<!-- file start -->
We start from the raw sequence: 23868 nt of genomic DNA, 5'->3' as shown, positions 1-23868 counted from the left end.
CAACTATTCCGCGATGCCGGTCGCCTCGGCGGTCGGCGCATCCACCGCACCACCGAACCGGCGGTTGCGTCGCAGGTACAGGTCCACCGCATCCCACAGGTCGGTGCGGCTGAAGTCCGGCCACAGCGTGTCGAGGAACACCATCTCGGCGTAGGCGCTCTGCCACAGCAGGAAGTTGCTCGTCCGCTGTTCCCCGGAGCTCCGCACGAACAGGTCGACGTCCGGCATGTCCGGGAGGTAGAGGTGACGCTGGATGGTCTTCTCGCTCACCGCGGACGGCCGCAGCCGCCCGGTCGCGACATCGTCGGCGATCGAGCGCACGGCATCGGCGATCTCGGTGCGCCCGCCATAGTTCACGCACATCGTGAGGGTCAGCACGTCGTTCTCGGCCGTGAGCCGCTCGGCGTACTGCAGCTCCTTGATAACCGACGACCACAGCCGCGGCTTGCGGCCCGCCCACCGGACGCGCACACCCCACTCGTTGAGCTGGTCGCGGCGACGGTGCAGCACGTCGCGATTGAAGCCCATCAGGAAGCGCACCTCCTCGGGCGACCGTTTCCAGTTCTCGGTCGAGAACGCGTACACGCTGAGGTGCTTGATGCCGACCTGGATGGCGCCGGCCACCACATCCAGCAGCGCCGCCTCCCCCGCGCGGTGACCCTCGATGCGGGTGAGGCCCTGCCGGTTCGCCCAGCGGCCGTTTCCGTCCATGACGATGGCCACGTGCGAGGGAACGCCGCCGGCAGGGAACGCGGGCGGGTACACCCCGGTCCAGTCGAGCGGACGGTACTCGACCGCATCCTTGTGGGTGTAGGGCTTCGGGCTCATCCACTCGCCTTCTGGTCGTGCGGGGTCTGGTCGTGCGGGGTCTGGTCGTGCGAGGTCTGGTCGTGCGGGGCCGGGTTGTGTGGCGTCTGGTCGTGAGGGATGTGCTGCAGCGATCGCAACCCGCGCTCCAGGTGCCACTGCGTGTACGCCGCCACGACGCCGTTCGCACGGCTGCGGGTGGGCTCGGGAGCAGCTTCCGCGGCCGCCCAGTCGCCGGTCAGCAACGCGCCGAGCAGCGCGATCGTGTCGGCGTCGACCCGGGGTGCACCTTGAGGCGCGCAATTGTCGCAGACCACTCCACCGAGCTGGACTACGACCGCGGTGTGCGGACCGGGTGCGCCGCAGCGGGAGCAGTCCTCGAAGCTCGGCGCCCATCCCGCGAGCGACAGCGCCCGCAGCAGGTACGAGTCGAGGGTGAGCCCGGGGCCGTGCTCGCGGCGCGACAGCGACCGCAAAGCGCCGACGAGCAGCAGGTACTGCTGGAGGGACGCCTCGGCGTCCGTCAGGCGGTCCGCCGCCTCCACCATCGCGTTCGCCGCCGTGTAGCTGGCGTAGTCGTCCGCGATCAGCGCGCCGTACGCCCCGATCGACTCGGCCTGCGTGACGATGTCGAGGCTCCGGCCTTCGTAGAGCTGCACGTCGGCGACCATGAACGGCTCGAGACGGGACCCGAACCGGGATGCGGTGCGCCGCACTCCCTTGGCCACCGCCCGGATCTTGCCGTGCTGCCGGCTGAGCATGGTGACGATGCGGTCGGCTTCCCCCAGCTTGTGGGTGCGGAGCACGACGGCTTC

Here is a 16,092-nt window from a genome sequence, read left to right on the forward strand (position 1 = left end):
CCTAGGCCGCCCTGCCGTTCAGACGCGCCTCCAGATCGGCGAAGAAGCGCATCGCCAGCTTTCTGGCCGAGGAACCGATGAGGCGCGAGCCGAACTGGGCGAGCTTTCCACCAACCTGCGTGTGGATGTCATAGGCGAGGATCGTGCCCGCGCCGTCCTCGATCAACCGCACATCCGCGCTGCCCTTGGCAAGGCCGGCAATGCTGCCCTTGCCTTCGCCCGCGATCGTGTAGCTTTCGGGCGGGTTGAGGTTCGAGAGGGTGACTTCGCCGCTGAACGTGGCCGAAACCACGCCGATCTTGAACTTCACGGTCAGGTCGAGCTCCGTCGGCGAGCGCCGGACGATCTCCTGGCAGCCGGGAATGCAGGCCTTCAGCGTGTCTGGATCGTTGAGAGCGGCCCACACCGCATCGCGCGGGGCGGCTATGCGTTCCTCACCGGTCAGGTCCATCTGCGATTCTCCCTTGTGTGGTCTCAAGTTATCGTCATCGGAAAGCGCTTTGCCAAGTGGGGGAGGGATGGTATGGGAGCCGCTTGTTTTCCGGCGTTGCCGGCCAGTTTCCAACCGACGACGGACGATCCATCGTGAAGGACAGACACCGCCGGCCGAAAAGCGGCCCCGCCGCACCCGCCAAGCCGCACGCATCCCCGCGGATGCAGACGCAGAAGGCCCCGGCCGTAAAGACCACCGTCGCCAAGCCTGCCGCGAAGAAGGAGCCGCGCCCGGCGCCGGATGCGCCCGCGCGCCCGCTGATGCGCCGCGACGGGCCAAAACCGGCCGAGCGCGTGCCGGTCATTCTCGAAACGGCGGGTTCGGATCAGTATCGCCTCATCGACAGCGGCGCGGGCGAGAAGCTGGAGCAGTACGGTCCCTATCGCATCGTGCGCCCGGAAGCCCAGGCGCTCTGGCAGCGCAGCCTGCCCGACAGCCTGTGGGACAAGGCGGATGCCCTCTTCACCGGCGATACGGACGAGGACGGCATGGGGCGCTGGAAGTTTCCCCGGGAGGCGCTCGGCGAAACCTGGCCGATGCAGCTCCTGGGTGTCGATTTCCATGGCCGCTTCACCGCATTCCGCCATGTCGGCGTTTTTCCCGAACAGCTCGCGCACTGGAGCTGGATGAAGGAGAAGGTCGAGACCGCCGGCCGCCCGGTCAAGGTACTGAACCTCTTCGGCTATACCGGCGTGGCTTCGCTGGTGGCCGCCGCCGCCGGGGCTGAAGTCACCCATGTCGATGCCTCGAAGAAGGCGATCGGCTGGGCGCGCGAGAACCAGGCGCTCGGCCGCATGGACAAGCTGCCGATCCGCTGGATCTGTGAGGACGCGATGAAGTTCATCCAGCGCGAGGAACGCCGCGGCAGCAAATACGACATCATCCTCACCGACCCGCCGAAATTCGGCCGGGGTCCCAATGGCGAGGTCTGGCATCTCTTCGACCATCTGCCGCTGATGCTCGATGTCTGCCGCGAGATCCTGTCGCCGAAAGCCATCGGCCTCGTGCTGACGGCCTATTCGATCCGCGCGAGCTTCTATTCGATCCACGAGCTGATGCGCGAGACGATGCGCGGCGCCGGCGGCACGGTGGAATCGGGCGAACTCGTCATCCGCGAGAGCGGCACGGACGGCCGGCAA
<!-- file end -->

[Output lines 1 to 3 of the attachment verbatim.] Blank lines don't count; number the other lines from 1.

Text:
We start from the raw sequence: 23868 nt of genomic DNA, 5'->3' as shown, positions 1-23868 counted from the left end.
CAACTATTCCGCGATGCCGGTCGCCTCGGCGGTCGGCGCATCCACCGCACCACCGAACCGGCGGTTGCGTCGCAGGTACAGGTCCACCGCATCCCACAGGTCGGTGCGGCTGAAGTCCGGCCACAGCGTGTCGAGGAACACCATCTCGGCGTAGGCGCTCTGCCACAGCAGGAAGTTGCTCGTCCGCTGTTCCCCGGAGCTCCGCACGAACAGGTCGACGTCCGGCATGTCCGGGAGGTAGAGGTGACGCTGGATGGTCTTCTCGCTCACCGCGGACGGCCGCAGCCGCCCGGTCGCGACATCGTCGGCGATCGAGCGCACGGCATCGGCGATCTCGGTGCGCCCGCCATAGTTCACGCACATCGTGAGGGTCAGCACGTCGTTCTCGGCCGTGAGCCGCTCGGCGTACTGCAGCTCCTTGATAACCGACGACCACAGCCGCGGCTTGCGGCCCGCCCACCGGACGCGCACACCCCACTCGTTGAGCTGGTCGCGGCGACGGTGCAGCACGTCGCGATTGAAGCCCATCAGGAAGCGCACCTCCTCGGGCGACCGTTTCCAGTTCTCGGTCGAGAACGCGTACACGCTGAGGTGCTTGATGCCGACCTGGATGGCGCCGGCCACCACATCCAGCAGCGCCGCCTCCCCCGCGCGGTGACCCTCGATGCGGGTGAGGCCCTGCCGGTTCGCCCAGCGGCCGTTTCCGTCCATGACGATGGCCACGTGCGAGGGAACGCCGCCGGCAGGGAACGCGGGCGGGTACACCCCGGTCCAGTCGAGCGGACGGTACTCGACCGCATCCTTGTGGGTGTAGGGCTTCGGGCTCATCCACTCGCCTTCTGGTCGTGCGGGGTCTGGTCGTGCGGGGTCTGGTCGTGCGAGGTCTGGTCGTGCGGGGCCGGGTTGTGTGGCGTCTGGTCGTGAGGGATGTGCTGCAGCGATCGCAACCCGCGCTCCAGGTGCCACTGCGTGTACGCCGCCACGACGCCGTTCGCACGGCTGCGGGTGGGCTCGGGAGCAGCTTCCGCGGCCGCCCAGTCGCCGGTCAGCAACGCGCCGAGCAGCGCGATCGTGTCGGCGTCGACCCGGGGTGCACCTTGAGGCGCGCAATTGTCGCAGACCACTCCACCGAGCTGGACTACGACCGCGGTGTGCGGACCGGGTGCGCCGCAGCGGGAGCAGTCCTCGAAGCTCGGCGCCCATCCCGCGAGCGACAGCGCCCGCAGCAGGTACGAGTCGAGGGTGAGCCCGGGGCCGTGCTCGCGGCGCGACAGCGACCGCAAAGCGCCGACGAGCAGCAGGTACTGCTGGAGGGACGCCTCGGCGTCCGTCAGGCGGTCCGCCGCCTCCACCATCGCGTTCGCCGCCGTGTAGCTGGCGTAGTCGTCCGCGATCAGCGCGCCGTACGCCCCGATCGACTCGGCCTGCGTGACGATGTCGAGGCTCCGGCCTTCGTAGAGCTGCACGTCGGCGACCATGAACGGCTCGAGACGGGACCCGAACCGGGATGCGGTGCGCCGCACTCCCTTGGCCACCGCCCGGATCTTGCCGTGCTGCCGGCTGAGCATGGTGACGATGCGGTCGGCTTCCCCCAGCTTGTGGGTGCGGAGCACGACGGCTTC

Here is a 16,092-nt window from a genome sequence, read left to right on the forward strand (position 1 = left end):